When A Posterior Tibial Tendon Rupture Is Combined With A Spring Ligament Injury
The posterior tibial tendon is a frequently injured tendon in the foot and the rupture of this tendon has received increased attention in the literature since Key first described it in 1953.1 Failure of the posterior tibial tendon results in adult-acquired flatfoot deformity. The medial longitudinal arch’s mechanical integrity relies on the dynamic support of muscles, the static support of ligaments and joint capsules, and the behavior in which the tarsal bones interlock.2
The chief dynamic stabilizer of the hindfoot is the posterior tibial muscle-tendon unit. After rupture of the posterior tibial tendon, the ligaments and joint capsules appear to tear, stretch or rupture under amplified stress.2 With ensuing adult-acquired flatfoot deformity, one will note valgus alignment of the calcaneus, plantarflexion of the talus, abduction of the forefoot and pronation of the foot.2 The static structures of the arch of the foot may offer the most support, especially during stance, regardless of the posterior tibial tendon’s vital role.
The spring ligament, which physicians also refer to as the calcaneonavicular ligament, extends from the sustentaculum talus to the navicular tuberosity and supports the plantar medial aspect of the talar head. The spring ligament is made up of the superomedial and inferior calcaneonavicular ligaments. The superomedial component lies medial to the talar head and blends with the deltoid ligament, which frequently has attenuation or gross tears in patients with adult-acquired flatfoot.2,3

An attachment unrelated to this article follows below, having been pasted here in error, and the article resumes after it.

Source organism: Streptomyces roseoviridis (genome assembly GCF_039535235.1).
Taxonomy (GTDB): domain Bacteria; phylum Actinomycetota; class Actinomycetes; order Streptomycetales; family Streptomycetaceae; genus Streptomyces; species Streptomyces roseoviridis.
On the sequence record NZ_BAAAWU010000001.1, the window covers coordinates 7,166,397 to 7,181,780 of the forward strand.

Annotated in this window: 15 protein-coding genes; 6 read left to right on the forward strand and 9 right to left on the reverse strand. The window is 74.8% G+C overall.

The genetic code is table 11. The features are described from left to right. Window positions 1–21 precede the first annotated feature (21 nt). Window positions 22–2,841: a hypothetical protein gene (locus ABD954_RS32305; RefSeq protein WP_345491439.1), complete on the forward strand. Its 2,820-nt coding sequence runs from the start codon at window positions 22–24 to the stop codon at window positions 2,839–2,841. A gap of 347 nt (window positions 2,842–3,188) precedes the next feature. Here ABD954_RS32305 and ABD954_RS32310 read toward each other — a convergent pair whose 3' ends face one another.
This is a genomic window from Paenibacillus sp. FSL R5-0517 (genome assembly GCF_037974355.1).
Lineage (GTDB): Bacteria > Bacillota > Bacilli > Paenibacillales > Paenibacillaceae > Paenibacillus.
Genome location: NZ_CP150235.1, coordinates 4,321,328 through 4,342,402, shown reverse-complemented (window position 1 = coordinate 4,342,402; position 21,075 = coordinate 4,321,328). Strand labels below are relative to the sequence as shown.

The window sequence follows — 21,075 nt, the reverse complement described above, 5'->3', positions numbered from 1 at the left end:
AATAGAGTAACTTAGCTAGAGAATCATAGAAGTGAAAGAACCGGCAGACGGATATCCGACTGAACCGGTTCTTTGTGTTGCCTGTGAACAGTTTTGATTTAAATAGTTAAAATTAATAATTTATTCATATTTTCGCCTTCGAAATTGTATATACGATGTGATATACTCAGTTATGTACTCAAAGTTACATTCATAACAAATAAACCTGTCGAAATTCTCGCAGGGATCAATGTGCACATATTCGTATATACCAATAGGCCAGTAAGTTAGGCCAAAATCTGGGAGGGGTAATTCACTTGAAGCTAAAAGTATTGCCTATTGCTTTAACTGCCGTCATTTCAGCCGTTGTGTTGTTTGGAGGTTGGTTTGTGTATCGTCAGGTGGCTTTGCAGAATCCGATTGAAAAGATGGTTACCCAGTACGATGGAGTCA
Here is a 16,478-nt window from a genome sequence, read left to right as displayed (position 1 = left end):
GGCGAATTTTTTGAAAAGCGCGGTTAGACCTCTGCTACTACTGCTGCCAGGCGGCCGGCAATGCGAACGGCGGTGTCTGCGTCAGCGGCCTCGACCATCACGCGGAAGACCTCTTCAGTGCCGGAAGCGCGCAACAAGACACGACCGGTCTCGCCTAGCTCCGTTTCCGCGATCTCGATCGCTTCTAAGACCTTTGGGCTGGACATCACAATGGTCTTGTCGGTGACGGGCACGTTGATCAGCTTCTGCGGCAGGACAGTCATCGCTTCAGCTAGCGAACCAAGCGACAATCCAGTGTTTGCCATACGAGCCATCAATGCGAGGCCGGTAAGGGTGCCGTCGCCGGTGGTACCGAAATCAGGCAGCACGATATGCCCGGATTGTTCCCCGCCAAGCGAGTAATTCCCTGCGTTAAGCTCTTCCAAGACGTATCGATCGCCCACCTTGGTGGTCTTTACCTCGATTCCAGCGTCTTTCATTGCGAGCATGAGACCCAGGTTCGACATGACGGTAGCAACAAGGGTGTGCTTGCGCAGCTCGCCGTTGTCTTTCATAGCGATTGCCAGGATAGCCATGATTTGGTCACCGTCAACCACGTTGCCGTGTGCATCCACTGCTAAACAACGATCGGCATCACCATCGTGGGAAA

Authors have reported the connection between tear of the posterior tibial tendon and injury to the spring ligament. Patients with more severe abnormalities of the hindfoot may have injuries to both the tibial tendon and the spring ligament. Gazdag and Cracchiolo have promoted the idea that one should also inspect the spring ligament in patients with posterior tibial tendon pathology.2 Gazdag and Cracchiolo note if surgeons find a damaged spring ligament, they must repair it during surgery for the posterior tibial tendon insufficiency.
Yao and colleagues depicted the appearance of spring ligament insufficiency on magnetic resonance imaging (MRI) and also noted its association with posterior tibial tendon tears.4 When examining patients with a surgically verified spring ligament tear, Yao and co-workers found the superomedial portion of the spring ligament to be thickened with a heterogenous signal as it coursed along the medial aspect of the talar head.
Balen and Helms found abnormality of the spring ligament to have a high association with advanced posterior tibial tendon injury.5 On MRI, they found the spring ligament to be abnormal in 23 of 25 patients with a posterior tibial tendon injury.
A Look At The Classification System Based On Surgical Intervention
At the University Foot and Ankle Institute, we categorize spring ligament injuries into three classes and determine an appropriate treatment course accordingly.
The first category consists of a spring ligament that may have mild fraying or weakening without a gross tear and no talar head protrusion. In such cases, a surgical repair is not usually necessary and the main treatment is arch support through bracing or orthotics. At our institute, we have also used platelet rich plasma injections to augment the healing process in chronic cases of stage one spring ligament disorder.